D.1 Core project factsheet

D.1.1 Definition

The core projects are the main tool to deliver the change Interreg Baltic Sea Region aims at. All core projects are requested to prepare, pilot and transfer practical and durable solutions to the challenges they choose to tackle. These challenges must correspond to one of the Programme objectives.

The main results of the core project are increased capacities of the target groups to deal with the defined challenges. The target groups are organisations that have competences to influence the challenge and are interested in the solutions. Hence, reaching out to the target groups and involving them in the preparation of the solution, piloting and transfer is crucial for the success of the core projects.

D.1.2 Project structure

Activities in the core project are structured in three work packages (WP). They are pre-defined in the application form. In the following sections applicants will find information about how to plan specific WPs as well as some tips on how to prepare themselves before and after the project.

Preparation work at the application stage:

When preparing the application applicants should analyse the situation in their thematic field and the feasibility of the project idea. Applicants should have a good understanding of the needs of their target groups. In cases where applicants would like to base their projects on some existing good practices, models etc., they should map them at this stage.

Application consisting of three WPs:


WP1 Preparing solutions:

The aim of this work package is to develop solutions addressing the challenges that the target groups face. Applicants should plan carefully how to involve them in the preparation of the solutions. Solutions can be developed from nothing or based on existing ones which are adapted to the project context. The solutions need to be based on findings from the preparation work at the application stage. This WP should not include main analytical activities to map already existing solutions. If applicants plan to base their work on existing solutions they should be identified at the application stage.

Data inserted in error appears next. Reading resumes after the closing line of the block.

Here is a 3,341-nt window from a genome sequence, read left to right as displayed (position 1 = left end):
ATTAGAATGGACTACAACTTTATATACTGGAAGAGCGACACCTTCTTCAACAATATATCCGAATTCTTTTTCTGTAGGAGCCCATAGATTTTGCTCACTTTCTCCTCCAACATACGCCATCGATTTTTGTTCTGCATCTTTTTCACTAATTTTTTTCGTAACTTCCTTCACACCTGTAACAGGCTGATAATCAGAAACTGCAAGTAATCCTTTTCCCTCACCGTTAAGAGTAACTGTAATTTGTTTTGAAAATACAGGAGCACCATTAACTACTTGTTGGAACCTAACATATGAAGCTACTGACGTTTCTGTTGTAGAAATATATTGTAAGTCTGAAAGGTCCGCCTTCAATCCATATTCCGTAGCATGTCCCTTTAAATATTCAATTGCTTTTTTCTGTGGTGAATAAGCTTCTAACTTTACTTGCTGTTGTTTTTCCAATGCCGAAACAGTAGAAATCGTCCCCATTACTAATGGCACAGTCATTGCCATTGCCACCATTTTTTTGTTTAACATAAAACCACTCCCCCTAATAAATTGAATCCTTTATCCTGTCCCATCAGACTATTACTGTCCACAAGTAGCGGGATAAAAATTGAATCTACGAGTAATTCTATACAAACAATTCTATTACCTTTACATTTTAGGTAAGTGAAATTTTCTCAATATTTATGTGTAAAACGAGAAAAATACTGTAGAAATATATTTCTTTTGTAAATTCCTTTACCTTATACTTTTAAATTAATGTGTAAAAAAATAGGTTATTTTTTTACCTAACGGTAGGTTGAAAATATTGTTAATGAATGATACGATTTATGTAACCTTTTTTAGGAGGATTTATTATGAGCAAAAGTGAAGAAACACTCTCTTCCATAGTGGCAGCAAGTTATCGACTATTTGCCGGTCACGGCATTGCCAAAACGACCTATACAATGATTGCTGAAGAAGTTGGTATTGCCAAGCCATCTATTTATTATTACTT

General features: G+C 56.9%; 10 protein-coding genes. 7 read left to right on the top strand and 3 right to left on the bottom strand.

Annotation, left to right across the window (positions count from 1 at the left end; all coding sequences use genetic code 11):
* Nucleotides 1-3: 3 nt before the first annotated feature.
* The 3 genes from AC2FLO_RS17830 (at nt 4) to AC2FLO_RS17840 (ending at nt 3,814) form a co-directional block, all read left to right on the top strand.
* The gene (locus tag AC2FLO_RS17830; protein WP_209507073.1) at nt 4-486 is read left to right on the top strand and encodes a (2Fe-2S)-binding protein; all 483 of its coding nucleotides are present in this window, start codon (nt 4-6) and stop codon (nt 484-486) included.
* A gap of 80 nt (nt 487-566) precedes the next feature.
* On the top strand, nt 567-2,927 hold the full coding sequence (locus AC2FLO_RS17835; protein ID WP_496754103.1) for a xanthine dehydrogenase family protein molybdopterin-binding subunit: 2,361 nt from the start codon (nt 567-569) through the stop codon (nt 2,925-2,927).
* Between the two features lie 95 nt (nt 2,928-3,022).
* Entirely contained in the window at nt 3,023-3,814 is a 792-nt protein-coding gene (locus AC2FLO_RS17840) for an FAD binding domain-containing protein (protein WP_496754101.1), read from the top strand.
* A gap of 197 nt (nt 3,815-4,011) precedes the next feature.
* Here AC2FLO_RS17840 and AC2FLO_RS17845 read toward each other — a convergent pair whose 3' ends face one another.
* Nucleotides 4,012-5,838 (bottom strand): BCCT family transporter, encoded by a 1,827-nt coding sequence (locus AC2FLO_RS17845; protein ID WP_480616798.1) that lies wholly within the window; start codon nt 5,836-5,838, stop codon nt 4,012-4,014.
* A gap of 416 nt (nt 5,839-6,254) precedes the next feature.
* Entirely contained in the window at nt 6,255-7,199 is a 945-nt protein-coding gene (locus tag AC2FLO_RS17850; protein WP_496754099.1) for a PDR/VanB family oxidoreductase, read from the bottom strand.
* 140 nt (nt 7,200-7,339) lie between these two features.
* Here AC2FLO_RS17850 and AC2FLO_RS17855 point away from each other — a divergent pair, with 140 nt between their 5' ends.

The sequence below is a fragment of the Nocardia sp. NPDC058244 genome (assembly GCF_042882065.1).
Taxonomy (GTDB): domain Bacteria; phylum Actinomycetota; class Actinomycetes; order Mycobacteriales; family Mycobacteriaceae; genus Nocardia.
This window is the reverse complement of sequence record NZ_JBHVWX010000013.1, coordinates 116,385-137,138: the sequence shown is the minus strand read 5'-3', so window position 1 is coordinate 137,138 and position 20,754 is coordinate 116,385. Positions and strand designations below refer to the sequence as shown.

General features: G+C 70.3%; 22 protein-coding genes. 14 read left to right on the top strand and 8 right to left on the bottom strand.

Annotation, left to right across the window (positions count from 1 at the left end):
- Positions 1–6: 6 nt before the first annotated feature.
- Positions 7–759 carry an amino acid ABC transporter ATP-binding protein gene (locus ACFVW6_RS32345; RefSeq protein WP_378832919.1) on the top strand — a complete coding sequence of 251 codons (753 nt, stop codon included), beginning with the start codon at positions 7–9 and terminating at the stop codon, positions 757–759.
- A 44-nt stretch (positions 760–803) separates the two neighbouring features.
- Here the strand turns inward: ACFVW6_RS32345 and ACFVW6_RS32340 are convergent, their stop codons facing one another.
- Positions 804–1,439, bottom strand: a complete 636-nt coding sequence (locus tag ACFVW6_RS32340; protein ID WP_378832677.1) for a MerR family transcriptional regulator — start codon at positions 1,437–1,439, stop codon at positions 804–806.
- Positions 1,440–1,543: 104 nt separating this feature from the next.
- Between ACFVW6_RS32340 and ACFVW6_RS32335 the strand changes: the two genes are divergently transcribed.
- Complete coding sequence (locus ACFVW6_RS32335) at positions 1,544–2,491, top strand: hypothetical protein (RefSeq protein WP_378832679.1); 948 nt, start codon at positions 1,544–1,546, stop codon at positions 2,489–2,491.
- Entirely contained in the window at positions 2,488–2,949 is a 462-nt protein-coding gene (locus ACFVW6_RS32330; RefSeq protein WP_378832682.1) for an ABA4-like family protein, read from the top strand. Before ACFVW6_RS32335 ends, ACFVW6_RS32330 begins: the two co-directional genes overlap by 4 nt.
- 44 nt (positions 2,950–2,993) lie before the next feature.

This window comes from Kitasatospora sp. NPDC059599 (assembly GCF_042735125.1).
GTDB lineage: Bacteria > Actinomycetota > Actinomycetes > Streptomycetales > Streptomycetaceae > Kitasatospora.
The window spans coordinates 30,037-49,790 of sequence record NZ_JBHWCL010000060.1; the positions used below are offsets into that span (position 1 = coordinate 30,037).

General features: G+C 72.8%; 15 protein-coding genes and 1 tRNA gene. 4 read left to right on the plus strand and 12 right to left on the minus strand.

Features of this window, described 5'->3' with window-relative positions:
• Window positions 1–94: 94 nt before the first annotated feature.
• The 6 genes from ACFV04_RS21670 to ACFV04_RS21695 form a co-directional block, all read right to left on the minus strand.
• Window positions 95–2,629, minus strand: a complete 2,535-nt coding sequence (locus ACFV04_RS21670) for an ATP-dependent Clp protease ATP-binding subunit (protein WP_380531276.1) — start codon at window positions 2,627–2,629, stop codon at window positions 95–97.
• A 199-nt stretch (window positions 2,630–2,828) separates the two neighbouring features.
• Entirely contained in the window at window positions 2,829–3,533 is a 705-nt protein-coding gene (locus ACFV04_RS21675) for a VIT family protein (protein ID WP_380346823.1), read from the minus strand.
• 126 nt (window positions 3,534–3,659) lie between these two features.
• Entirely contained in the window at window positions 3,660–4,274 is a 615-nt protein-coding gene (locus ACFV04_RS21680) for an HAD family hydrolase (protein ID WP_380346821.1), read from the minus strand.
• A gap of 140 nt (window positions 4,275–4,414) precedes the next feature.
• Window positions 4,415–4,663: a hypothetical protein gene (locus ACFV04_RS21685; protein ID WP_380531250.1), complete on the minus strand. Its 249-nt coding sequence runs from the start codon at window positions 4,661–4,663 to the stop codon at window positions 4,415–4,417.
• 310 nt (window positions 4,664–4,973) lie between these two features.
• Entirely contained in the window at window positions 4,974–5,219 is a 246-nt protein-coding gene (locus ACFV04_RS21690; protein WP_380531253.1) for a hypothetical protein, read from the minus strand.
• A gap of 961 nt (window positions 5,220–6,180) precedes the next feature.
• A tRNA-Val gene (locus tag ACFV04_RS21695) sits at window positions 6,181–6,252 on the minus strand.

WP2 Piloting and evaluating solutions:

  • The aim of this work package is to pilot, evaluate and adjust solutions. Applicants should plan one or several pilots to validate the usefulness of the solutions prepared in work package 1. All pilots should be jointly planned. This means involvement of project partners from at least three countries per pilot. These partners should take part in the actual testing of a solution on the spot or should at least actively contribute to the preparation of the piloting and its evaluation.
  • Work package 2 should start early enough to allow time to pilot, evaluate and adjust solutions, together with the target groups. By the end of this work package implementation of the solutions should be ready to be transferred to the target groups in work package 3.

WP3 Transferring solutions:

  • Work package 3 should communicate and transfer the ready solutions to the target groups not only inside the project partnership, but also to other organisations that were so far not connected closely to the project. Applicants should plan at least one year to transfer the solutions to target groups. WP2 and WP3 may be implemented in parallel. Applicants should select suitable activities to encourage their target groups to use the solutions in their daily work.